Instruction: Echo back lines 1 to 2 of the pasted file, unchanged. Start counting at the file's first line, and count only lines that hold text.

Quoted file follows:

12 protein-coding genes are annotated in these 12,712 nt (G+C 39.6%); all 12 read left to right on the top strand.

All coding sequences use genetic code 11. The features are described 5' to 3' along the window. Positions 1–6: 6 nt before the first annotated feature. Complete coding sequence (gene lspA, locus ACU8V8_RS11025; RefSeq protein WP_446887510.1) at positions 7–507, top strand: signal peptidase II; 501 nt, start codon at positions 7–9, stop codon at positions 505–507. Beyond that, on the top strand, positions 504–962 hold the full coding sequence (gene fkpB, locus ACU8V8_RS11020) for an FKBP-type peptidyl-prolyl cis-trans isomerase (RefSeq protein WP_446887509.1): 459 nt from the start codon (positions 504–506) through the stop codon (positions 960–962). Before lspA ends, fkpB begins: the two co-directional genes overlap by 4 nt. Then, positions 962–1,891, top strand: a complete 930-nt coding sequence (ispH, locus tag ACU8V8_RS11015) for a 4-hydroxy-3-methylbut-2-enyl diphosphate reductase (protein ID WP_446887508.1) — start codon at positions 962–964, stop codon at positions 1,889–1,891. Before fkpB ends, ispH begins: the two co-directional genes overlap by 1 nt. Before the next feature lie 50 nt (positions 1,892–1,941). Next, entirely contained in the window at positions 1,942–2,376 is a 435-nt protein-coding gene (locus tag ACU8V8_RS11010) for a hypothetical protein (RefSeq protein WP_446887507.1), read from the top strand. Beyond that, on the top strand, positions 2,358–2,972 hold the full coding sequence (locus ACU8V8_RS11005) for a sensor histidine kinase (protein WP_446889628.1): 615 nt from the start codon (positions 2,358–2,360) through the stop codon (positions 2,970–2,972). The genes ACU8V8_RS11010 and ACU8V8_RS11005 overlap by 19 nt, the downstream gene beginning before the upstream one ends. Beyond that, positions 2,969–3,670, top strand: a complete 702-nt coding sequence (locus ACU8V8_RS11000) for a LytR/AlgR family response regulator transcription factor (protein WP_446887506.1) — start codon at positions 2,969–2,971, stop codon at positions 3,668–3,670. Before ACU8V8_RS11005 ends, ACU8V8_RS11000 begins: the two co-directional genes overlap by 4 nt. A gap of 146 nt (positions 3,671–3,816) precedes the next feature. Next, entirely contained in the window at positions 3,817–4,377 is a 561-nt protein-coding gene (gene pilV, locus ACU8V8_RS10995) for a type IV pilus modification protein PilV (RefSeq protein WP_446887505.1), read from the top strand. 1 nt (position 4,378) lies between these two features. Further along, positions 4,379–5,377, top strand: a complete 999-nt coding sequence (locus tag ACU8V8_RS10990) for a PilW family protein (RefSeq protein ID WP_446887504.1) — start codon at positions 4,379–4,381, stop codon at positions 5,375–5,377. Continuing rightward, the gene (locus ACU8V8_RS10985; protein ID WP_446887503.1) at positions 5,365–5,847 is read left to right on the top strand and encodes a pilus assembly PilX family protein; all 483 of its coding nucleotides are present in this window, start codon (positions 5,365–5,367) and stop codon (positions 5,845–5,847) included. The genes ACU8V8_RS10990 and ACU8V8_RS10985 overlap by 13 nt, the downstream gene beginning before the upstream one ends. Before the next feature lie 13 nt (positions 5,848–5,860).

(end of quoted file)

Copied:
12 protein-coding genes are annotated in these 12,712 nt (G+C 39.6%); all 12 read left to right on the top strand.

All coding sequences use genetic code 11. The features are described 5' to 3' along the window. Positions 1–6: 6 nt before the first annotated feature. Complete coding sequence (gene lspA, locus ACU8V8_RS11025; RefSeq protein WP_446887510.1) at positions 7–507, top strand: signal peptidase II; 501 nt, start codon at positions 7–9, stop codon at positions 505–507. Beyond that, on the top strand, positions 504–962 hold the full coding sequence (gene fkpB, locus ACU8V8_RS11020) for an FKBP-type peptidyl-prolyl cis-trans isomerase (RefSeq protein WP_446887509.1): 459 nt from the start codon (positions 504–506) through the stop codon (positions 960–962). Before lspA ends, fkpB begins: the two co-directional genes overlap by 4 nt. Then, positions 962–1,891, top strand: a complete 930-nt coding sequence (ispH, locus tag ACU8V8_RS11015) for a 4-hydroxy-3-methylbut-2-enyl diphosphate reductase (protein ID WP_446887508.1) — start codon at positions 962–964, stop codon at positions 1,889–1,891. Before fkpB ends, ispH begins: the two co-directional genes overlap by 1 nt. Before the next feature lie 50 nt (positions 1,892–1,941). Next, entirely contained in the window at positions 1,942–2,376 is a 435-nt protein-coding gene (locus tag ACU8V8_RS11010) for a hypothetical protein (RefSeq protein WP_446887507.1), read from the top strand. Beyond that, on the top strand, positions 2,358–2,972 hold the full coding sequence (locus ACU8V8_RS11005) for a sensor histidine kinase (protein WP_446889628.1): 615 nt from the start codon (positions 2,358–2,360) through the stop codon (positions 2,970–2,972). The genes ACU8V8_RS11010 and ACU8V8_RS11005 overlap by 19 nt, the downstream gene beginning before the upstream one ends. Beyond that, positions 2,969–3,670, top strand: a complete 702-nt coding sequence (locus ACU8V8_RS11000) for a LytR/AlgR family response regulator transcription factor (protein WP_446887506.1) — start codon at positions 2,969–2,971, stop codon at positions 3,668–3,670. Before ACU8V8_RS11005 ends, ACU8V8_RS11000 begins: the two co-directional genes overlap by 4 nt. A gap of 146 nt (positions 3,671–3,816) precedes the next feature. Next, entirely contained in the window at positions 3,817–4,377 is a 561-nt protein-coding gene (gene pilV, locus ACU8V8_RS10995) for a type IV pilus modification protein PilV (RefSeq protein WP_446887505.1), read from the top strand. 1 nt (position 4,378) lies between these two features. Further along, positions 4,379–5,377, top strand: a complete 999-nt coding sequence (locus tag ACU8V8_RS10990) for a PilW family protein (RefSeq protein ID WP_446887504.1) — start codon at positions 4,379–4,381, stop codon at positions 5,375–5,377. Continuing rightward, the gene (locus ACU8V8_RS10985; protein ID WP_446887503.1) at positions 5,365–5,847 is read left to right on the top strand and encodes a pilus assembly PilX family protein; all 483 of its coding nucleotides are present in this window, start codon (positions 5,365–5,367) and stop codon (positions 5,845–5,847) included. The genes ACU8V8_RS10990 and ACU8V8_RS10985 overlap by 13 nt, the downstream gene beginning before the upstream one ends. Before the next feature lie 13 nt (positions 5,848–5,860).